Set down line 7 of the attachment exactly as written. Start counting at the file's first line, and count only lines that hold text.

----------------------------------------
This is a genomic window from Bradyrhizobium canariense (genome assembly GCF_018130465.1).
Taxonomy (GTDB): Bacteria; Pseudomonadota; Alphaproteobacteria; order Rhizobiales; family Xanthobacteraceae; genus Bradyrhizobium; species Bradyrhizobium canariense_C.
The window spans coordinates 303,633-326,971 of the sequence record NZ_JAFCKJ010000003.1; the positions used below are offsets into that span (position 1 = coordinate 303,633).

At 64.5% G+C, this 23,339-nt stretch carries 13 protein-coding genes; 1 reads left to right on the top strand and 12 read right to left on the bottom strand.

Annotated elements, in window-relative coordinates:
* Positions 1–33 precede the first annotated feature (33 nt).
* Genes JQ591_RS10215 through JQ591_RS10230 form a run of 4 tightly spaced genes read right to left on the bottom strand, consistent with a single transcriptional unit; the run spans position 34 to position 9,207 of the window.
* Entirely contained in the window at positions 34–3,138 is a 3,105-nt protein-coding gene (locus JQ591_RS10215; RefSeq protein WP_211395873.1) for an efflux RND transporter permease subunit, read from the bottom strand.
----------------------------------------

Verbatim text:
* Genes JQ591_RS10215 through JQ591_RS10230 form a run of 4 tightly spaced genes read right to left on the bottom strand, consistent with a single transcriptional unit; the run spans position 34 to position 9,207 of the window.